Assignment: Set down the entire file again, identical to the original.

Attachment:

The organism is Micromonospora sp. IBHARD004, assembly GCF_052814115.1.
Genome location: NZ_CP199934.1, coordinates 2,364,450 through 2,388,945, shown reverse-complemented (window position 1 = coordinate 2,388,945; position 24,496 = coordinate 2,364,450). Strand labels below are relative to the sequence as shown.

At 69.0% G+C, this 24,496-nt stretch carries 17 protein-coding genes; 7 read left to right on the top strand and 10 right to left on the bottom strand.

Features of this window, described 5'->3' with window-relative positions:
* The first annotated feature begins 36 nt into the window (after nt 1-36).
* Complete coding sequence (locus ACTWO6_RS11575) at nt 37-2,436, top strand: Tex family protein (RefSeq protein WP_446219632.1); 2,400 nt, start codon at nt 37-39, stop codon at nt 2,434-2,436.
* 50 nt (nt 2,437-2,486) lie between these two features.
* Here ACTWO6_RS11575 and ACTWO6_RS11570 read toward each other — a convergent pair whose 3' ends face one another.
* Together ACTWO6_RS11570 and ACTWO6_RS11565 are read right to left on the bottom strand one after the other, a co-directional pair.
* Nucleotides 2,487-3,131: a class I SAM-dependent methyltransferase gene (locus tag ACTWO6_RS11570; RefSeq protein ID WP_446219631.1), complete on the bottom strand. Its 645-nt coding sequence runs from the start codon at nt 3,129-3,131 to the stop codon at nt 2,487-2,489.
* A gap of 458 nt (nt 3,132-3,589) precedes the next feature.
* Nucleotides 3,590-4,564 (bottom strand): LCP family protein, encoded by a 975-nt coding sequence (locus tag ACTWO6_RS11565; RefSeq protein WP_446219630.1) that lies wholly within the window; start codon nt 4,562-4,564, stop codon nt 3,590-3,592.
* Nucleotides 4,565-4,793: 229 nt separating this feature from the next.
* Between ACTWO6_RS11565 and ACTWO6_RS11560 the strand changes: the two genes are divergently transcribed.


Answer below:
The organism is Micromonospora sp. IBHARD004, assembly GCF_052814115.1.
Genome location: NZ_CP199934.1, coordinates 2,364,450 through 2,388,945, shown reverse-complemented (window position 1 = coordinate 2,388,945; position 24,496 = coordinate 2,364,450). Strand labels below are relative to the sequence as shown.

At 69.0% G+C, this 24,496-nt stretch carries 17 protein-coding genes; 7 read left to right on the top strand and 10 right to left on the bottom strand.

Features of this window, described 5'->3' with window-relative positions:
* The first annotated feature begins 36 nt into the window (after nt 1-36).
* Complete coding sequence (locus ACTWO6_RS11575) at nt 37-2,436, top strand: Tex family protein (RefSeq protein WP_446219632.1); 2,400 nt, start codon at nt 37-39, stop codon at nt 2,434-2,436.
* 50 nt (nt 2,437-2,486) lie between these two features.
* Here ACTWO6_RS11575 and ACTWO6_RS11570 read toward each other — a convergent pair whose 3' ends face one another.
* Together ACTWO6_RS11570 and ACTWO6_RS11565 are read right to left on the bottom strand one after the other, a co-directional pair.
* Nucleotides 2,487-3,131: a class I SAM-dependent methyltransferase gene (locus tag ACTWO6_RS11570; RefSeq protein ID WP_446219631.1), complete on the bottom strand. Its 645-nt coding sequence runs from the start codon at nt 3,129-3,131 to the stop codon at nt 2,487-2,489.
* A gap of 458 nt (nt 3,132-3,589) precedes the next feature.
* Nucleotides 3,590-4,564 (bottom strand): LCP family protein, encoded by a 975-nt coding sequence (locus tag ACTWO6_RS11565; RefSeq protein WP_446219630.1) that lies wholly within the window; start codon nt 4,562-4,564, stop codon nt 3,590-3,592.
* Nucleotides 4,565-4,793: 229 nt separating this feature from the next.
* Between ACTWO6_RS11565 and ACTWO6_RS11560 the strand changes: the two genes are divergently transcribed.